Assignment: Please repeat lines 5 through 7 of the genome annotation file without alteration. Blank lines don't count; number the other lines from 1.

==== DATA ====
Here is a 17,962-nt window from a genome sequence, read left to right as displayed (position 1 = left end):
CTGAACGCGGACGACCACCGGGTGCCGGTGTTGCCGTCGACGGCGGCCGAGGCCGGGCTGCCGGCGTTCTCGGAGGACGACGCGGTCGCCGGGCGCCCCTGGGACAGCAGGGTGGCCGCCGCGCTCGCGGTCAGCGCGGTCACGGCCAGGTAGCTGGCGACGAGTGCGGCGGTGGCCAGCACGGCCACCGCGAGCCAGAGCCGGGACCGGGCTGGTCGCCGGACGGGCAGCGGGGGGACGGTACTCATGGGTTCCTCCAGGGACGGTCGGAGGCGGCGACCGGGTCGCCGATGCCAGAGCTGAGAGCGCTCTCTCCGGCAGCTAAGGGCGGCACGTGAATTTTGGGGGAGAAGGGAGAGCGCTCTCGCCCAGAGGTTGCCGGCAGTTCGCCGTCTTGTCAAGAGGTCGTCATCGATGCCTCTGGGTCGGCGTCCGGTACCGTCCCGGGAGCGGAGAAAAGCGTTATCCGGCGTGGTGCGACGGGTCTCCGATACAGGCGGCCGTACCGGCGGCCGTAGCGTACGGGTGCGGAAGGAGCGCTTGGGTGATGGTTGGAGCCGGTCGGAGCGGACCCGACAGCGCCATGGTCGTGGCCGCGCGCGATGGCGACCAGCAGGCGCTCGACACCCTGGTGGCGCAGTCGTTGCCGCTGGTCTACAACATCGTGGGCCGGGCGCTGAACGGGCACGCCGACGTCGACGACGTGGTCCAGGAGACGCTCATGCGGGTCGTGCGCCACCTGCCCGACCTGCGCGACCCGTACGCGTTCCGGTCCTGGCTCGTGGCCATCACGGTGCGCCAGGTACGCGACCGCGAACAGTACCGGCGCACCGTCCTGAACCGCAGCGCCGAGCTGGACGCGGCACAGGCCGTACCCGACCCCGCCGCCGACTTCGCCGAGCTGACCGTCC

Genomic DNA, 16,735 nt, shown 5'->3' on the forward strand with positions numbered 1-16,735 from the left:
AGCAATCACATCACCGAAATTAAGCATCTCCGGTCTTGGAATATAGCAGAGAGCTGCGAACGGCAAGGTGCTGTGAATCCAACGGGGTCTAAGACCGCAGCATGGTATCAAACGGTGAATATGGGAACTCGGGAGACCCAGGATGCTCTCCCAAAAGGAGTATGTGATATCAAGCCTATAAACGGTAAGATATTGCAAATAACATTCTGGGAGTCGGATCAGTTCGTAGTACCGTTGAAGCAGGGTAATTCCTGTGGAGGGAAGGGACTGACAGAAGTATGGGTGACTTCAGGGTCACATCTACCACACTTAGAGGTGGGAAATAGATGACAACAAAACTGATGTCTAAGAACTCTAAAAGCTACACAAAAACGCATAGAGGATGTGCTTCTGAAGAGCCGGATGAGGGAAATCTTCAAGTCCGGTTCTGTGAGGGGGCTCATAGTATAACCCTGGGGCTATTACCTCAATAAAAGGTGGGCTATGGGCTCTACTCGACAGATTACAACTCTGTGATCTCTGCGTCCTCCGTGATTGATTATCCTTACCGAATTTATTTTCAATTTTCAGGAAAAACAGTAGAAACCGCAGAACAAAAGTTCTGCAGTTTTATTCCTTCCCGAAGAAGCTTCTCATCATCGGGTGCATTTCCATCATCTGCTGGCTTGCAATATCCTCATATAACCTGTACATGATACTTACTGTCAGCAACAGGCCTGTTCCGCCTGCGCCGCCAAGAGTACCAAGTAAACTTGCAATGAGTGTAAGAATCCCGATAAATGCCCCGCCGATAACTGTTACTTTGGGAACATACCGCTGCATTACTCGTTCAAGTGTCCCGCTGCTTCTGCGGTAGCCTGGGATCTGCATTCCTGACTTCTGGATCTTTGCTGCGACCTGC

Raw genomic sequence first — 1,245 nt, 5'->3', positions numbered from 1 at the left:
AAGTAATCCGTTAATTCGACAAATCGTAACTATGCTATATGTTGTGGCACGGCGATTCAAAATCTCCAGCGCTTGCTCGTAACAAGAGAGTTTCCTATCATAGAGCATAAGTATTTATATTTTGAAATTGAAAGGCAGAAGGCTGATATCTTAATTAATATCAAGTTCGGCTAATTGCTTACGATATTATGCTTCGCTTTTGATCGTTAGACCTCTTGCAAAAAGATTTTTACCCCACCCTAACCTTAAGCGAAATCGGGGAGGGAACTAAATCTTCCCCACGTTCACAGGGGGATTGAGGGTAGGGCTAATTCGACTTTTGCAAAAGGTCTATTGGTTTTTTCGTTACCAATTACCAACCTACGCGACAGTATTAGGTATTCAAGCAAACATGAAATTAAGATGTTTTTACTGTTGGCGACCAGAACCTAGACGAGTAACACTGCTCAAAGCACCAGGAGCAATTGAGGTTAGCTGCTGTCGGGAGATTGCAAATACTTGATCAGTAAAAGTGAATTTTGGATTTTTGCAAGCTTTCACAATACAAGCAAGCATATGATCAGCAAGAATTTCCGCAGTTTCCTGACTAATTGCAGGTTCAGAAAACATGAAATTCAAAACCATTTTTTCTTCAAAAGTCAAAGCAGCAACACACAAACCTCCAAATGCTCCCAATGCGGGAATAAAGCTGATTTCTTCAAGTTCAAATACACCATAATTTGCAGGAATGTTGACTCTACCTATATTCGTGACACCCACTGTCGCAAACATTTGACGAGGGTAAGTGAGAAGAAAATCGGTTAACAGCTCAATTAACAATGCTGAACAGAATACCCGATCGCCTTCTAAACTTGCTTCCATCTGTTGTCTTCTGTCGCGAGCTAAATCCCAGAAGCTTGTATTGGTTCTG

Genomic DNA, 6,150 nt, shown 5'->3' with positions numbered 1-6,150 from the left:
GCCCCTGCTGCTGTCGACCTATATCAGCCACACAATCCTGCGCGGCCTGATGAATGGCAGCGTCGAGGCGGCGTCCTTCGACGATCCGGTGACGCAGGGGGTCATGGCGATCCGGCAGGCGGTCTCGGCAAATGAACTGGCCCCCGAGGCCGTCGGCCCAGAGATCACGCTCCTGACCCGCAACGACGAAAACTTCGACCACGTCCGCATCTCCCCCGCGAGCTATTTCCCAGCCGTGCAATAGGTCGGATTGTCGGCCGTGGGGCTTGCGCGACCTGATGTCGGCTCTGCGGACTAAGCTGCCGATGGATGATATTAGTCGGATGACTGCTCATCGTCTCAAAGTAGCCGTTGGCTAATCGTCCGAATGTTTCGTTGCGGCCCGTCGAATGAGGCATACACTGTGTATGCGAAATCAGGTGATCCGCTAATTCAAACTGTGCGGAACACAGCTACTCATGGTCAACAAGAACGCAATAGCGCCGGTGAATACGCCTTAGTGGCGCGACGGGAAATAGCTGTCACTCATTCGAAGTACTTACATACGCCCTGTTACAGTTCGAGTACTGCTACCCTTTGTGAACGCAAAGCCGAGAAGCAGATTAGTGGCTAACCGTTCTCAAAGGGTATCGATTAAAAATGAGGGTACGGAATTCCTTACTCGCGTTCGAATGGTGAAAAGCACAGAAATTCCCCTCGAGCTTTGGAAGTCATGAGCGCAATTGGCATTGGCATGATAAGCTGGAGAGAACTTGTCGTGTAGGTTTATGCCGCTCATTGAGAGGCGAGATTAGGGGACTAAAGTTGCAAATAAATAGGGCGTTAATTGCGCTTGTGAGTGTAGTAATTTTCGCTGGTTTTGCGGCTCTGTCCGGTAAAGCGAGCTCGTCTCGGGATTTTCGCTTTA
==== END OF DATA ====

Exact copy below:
Raw genomic sequence first — 1,245 nt, 5'->3', positions numbered from 1 at the left:
AAGTAATCCGTTAATTCGACAAATCGTAACTATGCTATATGTTGTGGCACGGCGATTCAAAATCTCCAGCGCTTGCTCGTAACAAGAGAGTTTCCTATCATAGAGCATAAGTATTTATATTTTGAAATTGAAAGGCAGAAGGCTGATATCTTAATTAATATCAAGTTCGGCTAATTGCTTACGATATTATGCTTCGCTTTTGATCGTTAGACCTCTTGCAAAAAGATTTTTACCCCACCCTAACCTTAAGCGAAATCGGGGAGGGAACTAAATCTTCCCCACGTTCACAGGGGGATTGAGGGTAGGGCTAATTCGACTTTTGCAAAAGGTCTATTGGTTTTTTCGTTACCAATTACCAACCTACGCGACAGTATTAGGTATTCAAGCAAACATGAAATTAAGATGTTTTTACTGTTGGCGACCAGAACCTAGACGAGTAACACTGCTCAAAGCACCAGGAGCAATTGAGGTTAGCTGCTGTCGGGAGATTGCAAATACTTGATCAGTAAAAGTGAATTTTGGATTTTTGCAAGCTTTCACAATACAAGCAAGCATATGATCAGCAAGAATTTCCGCAGTTTCCTGACTAATTGCAGGTTCAGAAAACATGAAATTCAAAACCATTTTTTCTTCAAAAGTCAAAGCAGCAACACACAAACCTCCAAATGCTCCCAATGCGGGAATAAAGCTGATTTCTTCAAGTTCAAATACACCATAATTTGCAGGAATGTTGACTCTACCTATATTCGTGACACCCACTGTCGCAAACATTTGACGAGGGTAAGTGAGAAGAAAATCGGTTAACAGCTCAATTAACAATGCTGAACAGAATACCCGATCGCCTTCTAAACTTGCTTCCATCTGTTGTCTTCTGTCGCGAGCTAAATCCCAGAAGCTTGTATTGGTTCTG

Genomic DNA, 6,150 nt, shown 5'->3' with positions numbered 1-6,150 from the left: